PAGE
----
Apricots add a nutritious punch to pork dish

May 16, 2007|By Jill Wendholt Silva | Jill Wendholt Silva,McClatchy-Tribune

Apricots are an excellent source of vitamin A, a nutrient essential to good vision. But fresh or dried apricots that have been cooked contain even more beta carotene, an antioxidant the body converts to vitamin A. Cooking the apricot also releases lycopene, an antioxidant, and pectin, a soluble fiber that lowers LDL cholesterol, according to Fight Back With Food by Reader's Digest.

This recipe pairs lean chops with dried apricots, both foods high in iron. Iron is more easily absorbed when paired with foods that are high in vitamin C. By cooking the apricots in orange juice, you're not only creating a delicious sauce, but you're also making the iron more available.

But the real benefit: The foods taste great together.

Apricot Pork Chops

Makes 4 servings

1/2 cup chopped dried apricots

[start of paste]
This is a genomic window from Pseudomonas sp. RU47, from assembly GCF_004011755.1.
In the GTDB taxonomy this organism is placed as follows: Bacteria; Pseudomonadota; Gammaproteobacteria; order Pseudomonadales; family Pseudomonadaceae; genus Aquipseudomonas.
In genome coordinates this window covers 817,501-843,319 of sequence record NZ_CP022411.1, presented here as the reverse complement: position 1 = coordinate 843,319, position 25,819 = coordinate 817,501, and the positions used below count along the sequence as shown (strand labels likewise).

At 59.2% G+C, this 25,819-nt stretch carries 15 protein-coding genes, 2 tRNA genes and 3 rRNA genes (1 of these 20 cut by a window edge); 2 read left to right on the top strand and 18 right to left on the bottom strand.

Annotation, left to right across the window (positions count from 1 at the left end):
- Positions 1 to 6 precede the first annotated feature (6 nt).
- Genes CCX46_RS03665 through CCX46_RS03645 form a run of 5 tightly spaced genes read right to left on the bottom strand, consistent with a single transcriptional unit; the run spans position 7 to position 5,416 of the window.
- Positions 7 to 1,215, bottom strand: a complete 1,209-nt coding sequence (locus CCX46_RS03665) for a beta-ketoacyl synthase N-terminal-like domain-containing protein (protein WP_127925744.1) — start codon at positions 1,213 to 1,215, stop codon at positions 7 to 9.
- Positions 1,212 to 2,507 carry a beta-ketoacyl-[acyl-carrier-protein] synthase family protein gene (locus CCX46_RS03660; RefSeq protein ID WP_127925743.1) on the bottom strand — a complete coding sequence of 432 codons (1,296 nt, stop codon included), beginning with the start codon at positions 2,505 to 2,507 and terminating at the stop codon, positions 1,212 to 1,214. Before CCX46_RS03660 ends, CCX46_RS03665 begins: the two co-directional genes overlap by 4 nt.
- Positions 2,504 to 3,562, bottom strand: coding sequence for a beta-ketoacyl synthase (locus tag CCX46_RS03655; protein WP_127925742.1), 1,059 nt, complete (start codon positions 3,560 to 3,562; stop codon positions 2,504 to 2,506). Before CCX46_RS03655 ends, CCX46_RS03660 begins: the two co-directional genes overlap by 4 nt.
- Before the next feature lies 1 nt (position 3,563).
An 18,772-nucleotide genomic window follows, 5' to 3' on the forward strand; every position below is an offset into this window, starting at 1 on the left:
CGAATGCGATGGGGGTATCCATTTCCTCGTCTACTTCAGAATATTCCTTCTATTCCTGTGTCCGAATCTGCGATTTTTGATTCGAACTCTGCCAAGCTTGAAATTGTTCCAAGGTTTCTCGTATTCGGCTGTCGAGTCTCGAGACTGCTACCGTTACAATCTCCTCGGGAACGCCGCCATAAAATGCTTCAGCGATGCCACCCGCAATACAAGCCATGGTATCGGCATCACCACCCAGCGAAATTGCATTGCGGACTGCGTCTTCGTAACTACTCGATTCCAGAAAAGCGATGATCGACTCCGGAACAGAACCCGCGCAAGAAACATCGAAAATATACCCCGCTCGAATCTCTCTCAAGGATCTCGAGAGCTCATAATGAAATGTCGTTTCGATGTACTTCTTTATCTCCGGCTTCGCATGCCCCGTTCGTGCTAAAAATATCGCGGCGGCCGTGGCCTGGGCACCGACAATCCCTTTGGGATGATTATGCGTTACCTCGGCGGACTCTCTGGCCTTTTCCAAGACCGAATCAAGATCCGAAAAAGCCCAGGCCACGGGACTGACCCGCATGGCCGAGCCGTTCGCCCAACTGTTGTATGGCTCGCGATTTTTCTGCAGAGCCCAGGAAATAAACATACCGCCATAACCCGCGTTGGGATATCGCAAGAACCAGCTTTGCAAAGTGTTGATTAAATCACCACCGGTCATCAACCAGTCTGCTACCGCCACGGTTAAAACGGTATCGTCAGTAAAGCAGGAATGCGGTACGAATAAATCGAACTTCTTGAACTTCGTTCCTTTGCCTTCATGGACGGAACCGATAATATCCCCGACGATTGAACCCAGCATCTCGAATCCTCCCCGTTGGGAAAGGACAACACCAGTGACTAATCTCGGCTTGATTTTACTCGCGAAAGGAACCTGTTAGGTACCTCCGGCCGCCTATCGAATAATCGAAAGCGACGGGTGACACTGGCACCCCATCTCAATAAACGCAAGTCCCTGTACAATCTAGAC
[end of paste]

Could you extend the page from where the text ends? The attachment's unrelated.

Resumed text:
1/2 cup orange juice

1/4 cup apricot preserves

2 teaspoons brown sugar

1/2 teaspoon curry powder

2 teaspoons olive oil

4 small, boneless loin pork chops, each 1/2 to 3/4 inch thick (about 1 pound total)

salt and pepper to taste

2 green onions, chopped

Place apricots in a deep bowl. Pour orange juice over apricots. Add preserves, brown sugar and curry powder and stir gently. Set aside.

Heat a large skillet over medium-high heat. Add oil. Cook chops about 3 minutes on each side or until browned. Season lightly with salt and pepper.

Reduce heat to low. Add apricot-and-juice mixture. Cover and simmer about 5 minutes or until pork chops reach 160 degrees on meat thermometer.

Remove from heat and sprinkle with green onions.

Per serving: 293 calories, 7 grams fat, 2 grams saturated fat, 51 milligrams cholesterol, 37 grams carbohydrate, 22 grams protein, 55 milligrams sodium, 3 grams fiber

Recipe analysis provided by The Kansas City Star.

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